Fairey saw his "goof-off thing" garnering a wider reaction. "That made me start to think about the control of public space, how advertising influences people, the way people interpret an image as a reflection of their personality ... the Rorschach factor.
The more Fairey examined the theoretical underpinnings of his "Andre" campaign, the more resonance he found in German philosopher Edmund Husserl's theory of phenomenology ("awakening a sense of wonder about one's environment") and in Marshall McLuhan's epigram, "The medium is the message."
Taking a cue from the 1988 film "They Live," Fairey added the "Obey" tag to a stylized Andre mug, adding an Orwellian dimension to his evolving theme.
"It was inspired by the concept that people follow the path of least resistance, obey by default and then complain about their situation," he said.
But if people are told they have to obey, "they might be more resistant. It's an attempt to snap people out of this life of cruise control."
Fairey's street art also challenges assumptions about public space. He says the intent behind much urban design and landscaping is to present a neutral environment that suppresses the public's impulse to question. Yet, while stickers and graffiti are considered vandalism, many states allow businesses great latitude in their visual advertisements.
"The argument is always that what I do is aesthetically offensive, but a lot of advertising is aesthetically offensive, too," he said. "Should people be subjected to an ad just because it's paid for?"
Not everyone is thrilled by his idea. Fairey has been arrested 13 times. In September, San Diego police took him in for slapping a sticker on the back of a sign.
"At least I'm fortunate now to make enough money to bail myself out," Fairey said.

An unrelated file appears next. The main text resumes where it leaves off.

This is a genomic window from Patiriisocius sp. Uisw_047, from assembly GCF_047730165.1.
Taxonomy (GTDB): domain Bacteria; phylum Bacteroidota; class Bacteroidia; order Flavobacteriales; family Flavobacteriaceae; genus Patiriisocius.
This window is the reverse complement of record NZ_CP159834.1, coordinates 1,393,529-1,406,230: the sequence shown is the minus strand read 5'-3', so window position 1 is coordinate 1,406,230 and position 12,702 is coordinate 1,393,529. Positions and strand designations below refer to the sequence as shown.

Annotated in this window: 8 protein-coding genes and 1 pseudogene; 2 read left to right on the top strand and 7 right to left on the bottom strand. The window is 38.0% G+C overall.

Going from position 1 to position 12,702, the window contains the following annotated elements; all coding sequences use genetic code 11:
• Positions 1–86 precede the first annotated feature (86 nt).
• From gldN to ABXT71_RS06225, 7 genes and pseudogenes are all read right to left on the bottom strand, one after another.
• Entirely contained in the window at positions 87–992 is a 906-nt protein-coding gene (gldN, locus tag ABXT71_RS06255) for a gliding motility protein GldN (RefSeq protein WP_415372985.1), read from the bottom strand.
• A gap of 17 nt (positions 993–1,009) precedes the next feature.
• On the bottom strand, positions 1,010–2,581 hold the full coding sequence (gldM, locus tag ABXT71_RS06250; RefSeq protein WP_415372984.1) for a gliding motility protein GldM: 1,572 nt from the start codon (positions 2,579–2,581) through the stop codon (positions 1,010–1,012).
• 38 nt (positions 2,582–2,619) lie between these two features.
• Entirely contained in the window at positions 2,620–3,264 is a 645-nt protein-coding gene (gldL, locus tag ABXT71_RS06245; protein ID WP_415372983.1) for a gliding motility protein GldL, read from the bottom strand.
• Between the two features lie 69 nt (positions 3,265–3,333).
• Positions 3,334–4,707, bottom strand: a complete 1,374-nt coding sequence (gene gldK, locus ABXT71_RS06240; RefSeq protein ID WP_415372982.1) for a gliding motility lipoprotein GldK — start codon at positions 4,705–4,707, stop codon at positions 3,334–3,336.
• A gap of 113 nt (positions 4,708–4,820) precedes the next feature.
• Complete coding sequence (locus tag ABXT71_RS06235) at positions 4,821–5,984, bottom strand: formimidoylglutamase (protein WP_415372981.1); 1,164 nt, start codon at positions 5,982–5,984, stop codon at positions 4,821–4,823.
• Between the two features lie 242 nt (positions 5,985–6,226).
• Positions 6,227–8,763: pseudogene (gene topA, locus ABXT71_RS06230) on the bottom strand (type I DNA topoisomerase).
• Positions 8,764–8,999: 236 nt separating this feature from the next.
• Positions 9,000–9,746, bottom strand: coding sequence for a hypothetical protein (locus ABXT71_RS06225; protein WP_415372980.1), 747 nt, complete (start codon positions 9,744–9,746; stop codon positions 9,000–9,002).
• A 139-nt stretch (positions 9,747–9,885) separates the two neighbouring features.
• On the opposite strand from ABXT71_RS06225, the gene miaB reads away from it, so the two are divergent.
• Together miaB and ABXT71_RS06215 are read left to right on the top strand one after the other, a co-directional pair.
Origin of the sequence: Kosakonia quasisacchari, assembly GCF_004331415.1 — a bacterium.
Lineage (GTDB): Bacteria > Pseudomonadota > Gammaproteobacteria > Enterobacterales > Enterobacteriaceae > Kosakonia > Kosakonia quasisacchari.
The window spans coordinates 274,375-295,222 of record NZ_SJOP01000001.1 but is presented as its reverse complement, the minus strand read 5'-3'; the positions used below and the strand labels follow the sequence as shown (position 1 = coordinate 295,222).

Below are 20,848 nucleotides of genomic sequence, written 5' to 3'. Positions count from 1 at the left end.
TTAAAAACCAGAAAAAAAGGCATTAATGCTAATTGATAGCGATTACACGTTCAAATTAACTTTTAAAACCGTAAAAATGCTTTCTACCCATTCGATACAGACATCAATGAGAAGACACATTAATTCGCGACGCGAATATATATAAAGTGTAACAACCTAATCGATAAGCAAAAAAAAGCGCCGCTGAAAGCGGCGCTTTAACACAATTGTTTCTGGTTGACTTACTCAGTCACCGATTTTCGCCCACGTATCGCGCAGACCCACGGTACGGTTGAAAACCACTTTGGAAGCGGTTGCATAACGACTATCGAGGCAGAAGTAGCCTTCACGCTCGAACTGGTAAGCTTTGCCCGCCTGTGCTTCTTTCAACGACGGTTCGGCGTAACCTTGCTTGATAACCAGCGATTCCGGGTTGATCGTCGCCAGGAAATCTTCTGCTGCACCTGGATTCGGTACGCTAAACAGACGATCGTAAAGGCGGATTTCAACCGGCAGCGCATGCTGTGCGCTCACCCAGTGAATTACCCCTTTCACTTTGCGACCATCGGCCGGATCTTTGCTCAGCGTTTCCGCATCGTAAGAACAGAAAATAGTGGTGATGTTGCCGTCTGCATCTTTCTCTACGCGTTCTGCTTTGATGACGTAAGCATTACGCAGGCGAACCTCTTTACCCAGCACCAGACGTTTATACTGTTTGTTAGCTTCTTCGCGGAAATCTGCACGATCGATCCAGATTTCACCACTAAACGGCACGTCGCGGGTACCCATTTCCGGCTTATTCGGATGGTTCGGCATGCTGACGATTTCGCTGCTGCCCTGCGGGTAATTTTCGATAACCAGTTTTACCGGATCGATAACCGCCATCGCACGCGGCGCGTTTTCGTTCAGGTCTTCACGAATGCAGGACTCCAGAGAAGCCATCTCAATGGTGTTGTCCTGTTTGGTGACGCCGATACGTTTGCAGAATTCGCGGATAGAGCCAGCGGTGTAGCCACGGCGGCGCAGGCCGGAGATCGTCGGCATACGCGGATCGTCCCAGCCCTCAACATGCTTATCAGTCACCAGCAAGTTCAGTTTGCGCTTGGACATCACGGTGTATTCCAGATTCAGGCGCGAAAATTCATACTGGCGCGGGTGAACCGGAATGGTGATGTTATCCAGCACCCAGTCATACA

Indeed, through his old design firm BLK/MRKT and his new Studio Number One, Fairey has emerged as one of the country's most sought-after graphic designers, with clients such as Mountain Dew, Levi's and the new film "Walk the Line."
Since Fairey's street art reacts to advertising in public spaces, he had to adapt his approach for billboard-free Hawai'i. The result "comments on the type of propaganda that exists here, which is a perpetuation of all cliches Hawaiian that would lead to tourism," he said.
"All of these Hawaiian motifs are really beautiful," he said. But he added that adhering to a traditional aesthetic can also limit artists "from being able to do what they want in a real avant-garde way. There's a fine line between people acknowledging their roots ... and being constrained by them." As a solution, Fairey used flower, surf and tapa designs to "camouflage" his own design elements — including, of course, the "Obey" message.
Rosalind Young, West Honolulu district manager for the Honolulu Department of Parks and Recreation, worked with The Contemporary Museum on the skate park project. She had initial concerns about Fairey's work.
"When I saw 'obey' on his proposal, I thought, 'obey' what?" she said. "Thenn I read his manifesto. ...
"I was impressed that the reaction he elicited from me was exactly the response he sought. When I met him, I shook his hand and said, 'You got me!' "
Reach Michael Tsai at firstname.lastname@example.org.